Reports must be sent in from the individual depicted in the image or from their authorized representative before the company will determine whether its private media rule has been infringed.

Twitter said that the new policy “is not applicable to media featuring public figures or individuals when media and accompanying Tweet text are shared in the public interest or add value to public discourse.”

Current privacy rules put in place by Twitter ban users from publishing other people’s private data, such as phone numbers, addresses, and IDs. Users are also barred from threatening to share private information or encouraging other people to expose it.

In May, Twitter introduced a prompt feature to encourage users wishing to Tweet abusive language to think harder about what they are posting before they post it.

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SANS Institute Founder Dies

SANS Institute Founder Dies

American cybersecurity training advocate, technologist, and entrepreneur Alan Terry Paller has died at the age of 76. 

Paller’s death occurred on November 9 at his home in Bethesda, Maryland. His passing was announced by the Bethesda-based SANS Institute, which Paller and his wife, Marsha Mann Paller, founded in 1989.

The Institute went on to become one of the world’s leading nongovernment cybersecurity training programs. 

Paller was born in Indianapolis on September 17, 1945, to an engineer and a high school English teacher. In 1967, he graduated from Cornell University with a bachelor’s degree in mechanical engineering. Paller completed a master’s degree in engineering from the Massachusetts Institute of Technology in 1968. 

He began his career in the United States Navy, using computers to design ships. He went on to co-found a computer timeshare business in Hawaii, run a consultancy in applied computer graphics technology, and work for the Institute for Defense Analysis on missile-defense issues.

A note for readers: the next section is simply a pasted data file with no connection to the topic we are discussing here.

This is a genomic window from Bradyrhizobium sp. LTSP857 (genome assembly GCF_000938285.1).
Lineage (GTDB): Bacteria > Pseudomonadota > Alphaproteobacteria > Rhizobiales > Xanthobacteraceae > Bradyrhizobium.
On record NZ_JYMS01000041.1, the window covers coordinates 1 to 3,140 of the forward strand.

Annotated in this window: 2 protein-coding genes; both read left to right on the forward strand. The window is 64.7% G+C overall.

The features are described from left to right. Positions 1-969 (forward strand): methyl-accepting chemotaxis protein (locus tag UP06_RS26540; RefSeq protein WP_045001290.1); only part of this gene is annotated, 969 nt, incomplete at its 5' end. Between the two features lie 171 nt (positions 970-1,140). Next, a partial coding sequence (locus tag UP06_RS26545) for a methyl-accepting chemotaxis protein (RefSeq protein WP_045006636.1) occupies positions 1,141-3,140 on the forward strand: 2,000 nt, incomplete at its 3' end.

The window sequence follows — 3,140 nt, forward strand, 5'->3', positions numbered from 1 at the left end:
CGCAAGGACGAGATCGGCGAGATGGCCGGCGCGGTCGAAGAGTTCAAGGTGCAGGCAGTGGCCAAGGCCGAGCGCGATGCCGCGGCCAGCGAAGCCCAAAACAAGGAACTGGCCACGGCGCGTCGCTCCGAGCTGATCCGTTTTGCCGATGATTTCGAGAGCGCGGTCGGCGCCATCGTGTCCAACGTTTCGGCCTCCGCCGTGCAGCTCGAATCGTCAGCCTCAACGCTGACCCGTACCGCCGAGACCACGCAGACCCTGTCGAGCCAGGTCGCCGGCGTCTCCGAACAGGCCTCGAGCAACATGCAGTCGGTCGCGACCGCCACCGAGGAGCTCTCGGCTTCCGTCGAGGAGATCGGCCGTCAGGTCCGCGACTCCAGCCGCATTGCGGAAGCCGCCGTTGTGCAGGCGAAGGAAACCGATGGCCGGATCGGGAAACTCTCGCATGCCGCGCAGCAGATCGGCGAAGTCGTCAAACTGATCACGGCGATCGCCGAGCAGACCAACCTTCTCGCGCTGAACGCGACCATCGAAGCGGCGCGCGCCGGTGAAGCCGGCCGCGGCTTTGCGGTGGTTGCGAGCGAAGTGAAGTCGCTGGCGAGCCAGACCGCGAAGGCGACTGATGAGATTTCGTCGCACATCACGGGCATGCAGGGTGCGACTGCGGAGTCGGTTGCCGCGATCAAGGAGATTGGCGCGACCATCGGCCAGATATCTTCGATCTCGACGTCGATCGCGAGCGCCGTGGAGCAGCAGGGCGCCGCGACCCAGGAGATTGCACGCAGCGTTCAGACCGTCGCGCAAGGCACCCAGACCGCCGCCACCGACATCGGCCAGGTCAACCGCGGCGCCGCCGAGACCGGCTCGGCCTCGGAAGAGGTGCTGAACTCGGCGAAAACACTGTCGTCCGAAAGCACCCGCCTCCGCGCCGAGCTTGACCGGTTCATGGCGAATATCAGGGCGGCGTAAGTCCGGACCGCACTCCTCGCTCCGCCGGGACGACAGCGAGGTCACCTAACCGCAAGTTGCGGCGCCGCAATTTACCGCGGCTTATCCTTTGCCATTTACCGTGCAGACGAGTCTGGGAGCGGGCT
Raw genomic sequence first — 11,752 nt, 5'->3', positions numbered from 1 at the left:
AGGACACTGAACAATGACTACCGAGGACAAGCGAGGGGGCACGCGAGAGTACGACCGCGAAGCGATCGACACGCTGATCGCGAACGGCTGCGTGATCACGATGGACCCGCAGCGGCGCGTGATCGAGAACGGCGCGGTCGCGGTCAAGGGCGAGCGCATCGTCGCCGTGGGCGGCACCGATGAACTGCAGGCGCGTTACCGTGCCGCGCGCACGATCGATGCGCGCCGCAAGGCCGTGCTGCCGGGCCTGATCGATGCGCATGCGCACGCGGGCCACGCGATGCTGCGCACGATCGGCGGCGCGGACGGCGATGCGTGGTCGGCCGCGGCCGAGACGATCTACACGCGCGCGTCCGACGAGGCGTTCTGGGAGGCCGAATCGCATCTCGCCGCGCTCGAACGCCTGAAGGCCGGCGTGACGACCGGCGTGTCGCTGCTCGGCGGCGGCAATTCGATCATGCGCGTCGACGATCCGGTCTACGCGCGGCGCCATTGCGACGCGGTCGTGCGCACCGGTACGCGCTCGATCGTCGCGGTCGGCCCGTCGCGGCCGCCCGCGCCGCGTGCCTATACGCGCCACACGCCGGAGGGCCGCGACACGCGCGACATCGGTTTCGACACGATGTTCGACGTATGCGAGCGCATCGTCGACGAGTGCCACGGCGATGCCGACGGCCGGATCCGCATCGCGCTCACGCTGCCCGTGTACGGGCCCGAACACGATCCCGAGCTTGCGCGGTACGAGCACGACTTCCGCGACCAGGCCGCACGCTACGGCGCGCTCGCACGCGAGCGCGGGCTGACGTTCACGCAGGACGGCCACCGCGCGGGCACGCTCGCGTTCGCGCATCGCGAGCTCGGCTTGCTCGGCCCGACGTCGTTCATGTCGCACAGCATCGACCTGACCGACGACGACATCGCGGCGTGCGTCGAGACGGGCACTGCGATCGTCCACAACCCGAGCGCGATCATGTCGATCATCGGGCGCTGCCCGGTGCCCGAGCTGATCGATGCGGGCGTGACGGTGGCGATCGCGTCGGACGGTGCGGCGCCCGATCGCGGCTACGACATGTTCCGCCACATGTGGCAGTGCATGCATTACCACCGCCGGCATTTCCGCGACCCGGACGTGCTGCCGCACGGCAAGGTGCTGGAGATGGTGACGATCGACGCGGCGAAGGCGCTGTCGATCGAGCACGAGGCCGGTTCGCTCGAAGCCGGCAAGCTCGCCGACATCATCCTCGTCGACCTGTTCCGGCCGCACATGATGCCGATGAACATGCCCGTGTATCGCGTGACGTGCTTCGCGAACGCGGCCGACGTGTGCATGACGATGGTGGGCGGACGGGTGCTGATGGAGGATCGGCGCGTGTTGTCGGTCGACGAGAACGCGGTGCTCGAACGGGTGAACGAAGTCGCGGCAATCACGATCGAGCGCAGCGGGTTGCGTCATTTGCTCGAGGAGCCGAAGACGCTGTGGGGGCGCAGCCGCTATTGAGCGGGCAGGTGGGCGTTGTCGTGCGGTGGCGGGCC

Cybersecurity was described by Paller as an “existential issue.” He was a firm believer in the use of regulation to improve America’s cybersecurity posture and earned a reputation as one of cybersecurity’s earliest cheerleaders. 

Speaking to the Washington Post in 2012, Paller said of cybersecurity: “Our future economic well-being and future national security are at stake if we don’t mandate it.”

In addition to championing cybersecurity and raising awareness of the importance of training cybersecurity professionals, Paller was an advocate for increasing the diversity of the cybersecurity workforce and actively sought ways to reach out to veterans, community colleges, communities of color, teens, and women. 

To attract more young people into pursuing a career in cybersecurity, Paller established game-based competitions that introduced teens to cybersecurity in a fun way.

Haya Arfat, a 20-year-old student at Texas A&M University, became interested in cybersecurity after joining the GirlsGoCyberStart program for high-schoolers that Paller set up. She later received a SANS Institute scholarship in 2019. 

“Alan was really encouraging and passionate,” said Arfat. “That’s what opened my eyes to the possibility of a career in cybersecurity.”

Paller is survived by his wife of 53 years, his daughters, Channing Paller and Brooke Paller, his two grandsons, and other family members.

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Organizations Now Have 76 Security Tools to Manage

Organizations Now Have 76 Security Tools to Manage

Organizations are presenting their attackers with an open goal because of tool bloat, a lack of visibility into key assets, and misplaced confidence in their security controls, according to Panaseer.

The security vendor polled 1,200 US and UK enterprise security decision-makers from various industries to compile its Panaseer 2022 Security Leaders Peer Report.

It found that the shift to cloud and remote working has driven a 19% increase over the past two years in the number of security tools organizations must manage – from 64 to 76.